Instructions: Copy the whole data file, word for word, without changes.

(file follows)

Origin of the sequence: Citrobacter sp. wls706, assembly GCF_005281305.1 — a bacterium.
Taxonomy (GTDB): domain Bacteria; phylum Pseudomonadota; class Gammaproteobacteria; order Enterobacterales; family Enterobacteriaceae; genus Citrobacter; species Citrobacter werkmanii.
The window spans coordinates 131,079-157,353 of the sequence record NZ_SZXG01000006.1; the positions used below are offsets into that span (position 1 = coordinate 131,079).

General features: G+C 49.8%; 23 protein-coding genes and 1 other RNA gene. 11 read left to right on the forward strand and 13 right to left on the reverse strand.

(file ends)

Origin of the sequence: Citrobacter sp. wls706, assembly GCF_005281305.1 — a bacterium.
Taxonomy (GTDB): domain Bacteria; phylum Pseudomonadota; class Gammaproteobacteria; order Enterobacterales; family Enterobacteriaceae; genus Citrobacter; species Citrobacter werkmanii.
The window spans coordinates 131,079-157,353 of the sequence record NZ_SZXG01000006.1; the positions used below are offsets into that span (position 1 = coordinate 131,079).

General features: G+C 49.8%; 23 protein-coding genes and 1 other RNA gene. 11 read left to right on the forward strand and 13 right to left on the reverse strand.